In general, the answer is “Practices of Self-Remembering.” I’ve tried a LOT of stuff, but I haven’t settled on a regimen that 100% works for me. If I do, I’ll write about it.

Here’s what I’ve discovered so far. 

In the short term, walking or exercising helps me locate myself in my body. At least I have this: my sweat, my breathing. The endorphins also bring resilience. Speaking with a coach, therapist, or friend who is an exceptional listener helps clear my mental fog temporarily and lifts my mood. Consistent meditation helps too. 

The ongoing “practice” of catching myself in the act is important. The act being: trying to discern a path that is certain to lead to success rather than sensing what I “actually want to do.” Noting that that’s “what I’m doing” is one way of getting outside of the thought loop. “Oh yeah, that thing again.”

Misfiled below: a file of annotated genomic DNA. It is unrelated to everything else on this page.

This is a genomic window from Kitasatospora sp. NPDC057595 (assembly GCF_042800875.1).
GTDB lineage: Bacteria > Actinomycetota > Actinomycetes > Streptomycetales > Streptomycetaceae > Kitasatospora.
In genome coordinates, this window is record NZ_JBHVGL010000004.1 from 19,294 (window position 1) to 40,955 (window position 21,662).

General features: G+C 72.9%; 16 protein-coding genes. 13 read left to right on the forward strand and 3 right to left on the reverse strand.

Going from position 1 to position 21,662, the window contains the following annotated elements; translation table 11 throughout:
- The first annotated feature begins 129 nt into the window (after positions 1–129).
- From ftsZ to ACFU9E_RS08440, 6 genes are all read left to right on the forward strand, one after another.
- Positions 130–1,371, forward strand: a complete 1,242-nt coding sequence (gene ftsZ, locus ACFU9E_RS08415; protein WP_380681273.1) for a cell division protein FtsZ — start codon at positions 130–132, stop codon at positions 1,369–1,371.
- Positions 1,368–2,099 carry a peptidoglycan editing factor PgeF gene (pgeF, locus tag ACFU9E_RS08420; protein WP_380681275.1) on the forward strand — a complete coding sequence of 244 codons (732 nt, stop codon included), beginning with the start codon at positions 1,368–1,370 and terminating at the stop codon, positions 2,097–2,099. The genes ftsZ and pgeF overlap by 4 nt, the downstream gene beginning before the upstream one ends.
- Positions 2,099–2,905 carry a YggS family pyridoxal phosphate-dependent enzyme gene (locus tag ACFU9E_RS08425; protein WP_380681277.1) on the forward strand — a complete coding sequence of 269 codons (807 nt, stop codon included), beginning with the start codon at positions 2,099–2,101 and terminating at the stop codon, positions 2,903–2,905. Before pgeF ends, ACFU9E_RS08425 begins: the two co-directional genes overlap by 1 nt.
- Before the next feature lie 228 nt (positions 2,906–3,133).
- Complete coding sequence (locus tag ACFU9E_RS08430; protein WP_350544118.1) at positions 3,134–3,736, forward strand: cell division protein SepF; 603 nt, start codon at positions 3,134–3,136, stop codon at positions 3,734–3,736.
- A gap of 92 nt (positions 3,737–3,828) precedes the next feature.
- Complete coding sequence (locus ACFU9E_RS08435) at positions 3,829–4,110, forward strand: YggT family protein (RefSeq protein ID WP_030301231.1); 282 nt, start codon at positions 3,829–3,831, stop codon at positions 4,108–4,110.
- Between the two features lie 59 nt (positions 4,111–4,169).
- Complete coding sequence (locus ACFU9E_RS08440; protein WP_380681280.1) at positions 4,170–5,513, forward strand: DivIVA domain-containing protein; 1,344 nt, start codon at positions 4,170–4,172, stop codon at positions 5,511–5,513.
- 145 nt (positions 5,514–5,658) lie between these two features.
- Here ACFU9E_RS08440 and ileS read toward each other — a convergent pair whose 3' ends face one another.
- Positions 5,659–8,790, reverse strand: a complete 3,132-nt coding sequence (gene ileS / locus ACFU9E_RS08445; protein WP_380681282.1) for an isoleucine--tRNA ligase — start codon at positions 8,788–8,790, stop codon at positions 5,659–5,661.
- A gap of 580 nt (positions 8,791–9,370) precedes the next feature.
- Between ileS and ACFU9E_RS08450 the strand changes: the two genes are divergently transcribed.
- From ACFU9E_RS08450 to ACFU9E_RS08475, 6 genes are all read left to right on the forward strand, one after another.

The most radical thing I’ve done is recently spend 3 months alone in a remote cabin in the woods, with the intention of removing external influences so I could “listen for the inner whisper." That helped a lot. It helped me realize that while I don’t know the specifics, at least I’m in the right lane. Coaching and working with the human inner world. 

Yet even after that, the humbling truth is that something in me has a compulsive need for certainty that the thing I’m about to do WILL BE SUCCESSFUL. I have wasted hours, days, likely years mentally framing how something will look and convincing (read: deceiving) myself that it is "bound to be a success" before I start it. This thing in me does not grok that it is impossible to know how something will be in totality before it exists.

An acorn can’t see the tree it will become. 

 

Where I Go From Here